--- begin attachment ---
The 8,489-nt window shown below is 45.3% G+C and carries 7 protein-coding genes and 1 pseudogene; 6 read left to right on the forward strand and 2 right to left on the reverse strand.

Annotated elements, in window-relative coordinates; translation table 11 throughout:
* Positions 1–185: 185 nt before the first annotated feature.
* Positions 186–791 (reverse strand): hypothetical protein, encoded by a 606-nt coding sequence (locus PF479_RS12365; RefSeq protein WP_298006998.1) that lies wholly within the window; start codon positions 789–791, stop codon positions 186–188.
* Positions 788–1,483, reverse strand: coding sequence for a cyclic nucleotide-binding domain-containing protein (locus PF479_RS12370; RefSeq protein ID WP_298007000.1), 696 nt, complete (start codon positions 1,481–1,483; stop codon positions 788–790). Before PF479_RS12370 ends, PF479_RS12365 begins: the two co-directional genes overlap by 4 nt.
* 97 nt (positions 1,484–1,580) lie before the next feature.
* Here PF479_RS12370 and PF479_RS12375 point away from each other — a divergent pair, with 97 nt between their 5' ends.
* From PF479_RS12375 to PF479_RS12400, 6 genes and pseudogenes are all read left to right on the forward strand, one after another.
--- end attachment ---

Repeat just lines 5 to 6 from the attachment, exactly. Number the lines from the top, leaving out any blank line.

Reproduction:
* Positions 788–1,483, reverse strand: coding sequence for a cyclic nucleotide-binding domain-containing protein (locus PF479_RS12370; RefSeq protein ID WP_298007000.1), 696 nt, complete (start codon positions 1,481–1,483; stop codon positions 788–790). Before PF479_RS12370 ends, PF479_RS12365 begins: the two co-directional genes overlap by 4 nt.
* 97 nt (positions 1,484–1,580) lie before the next feature.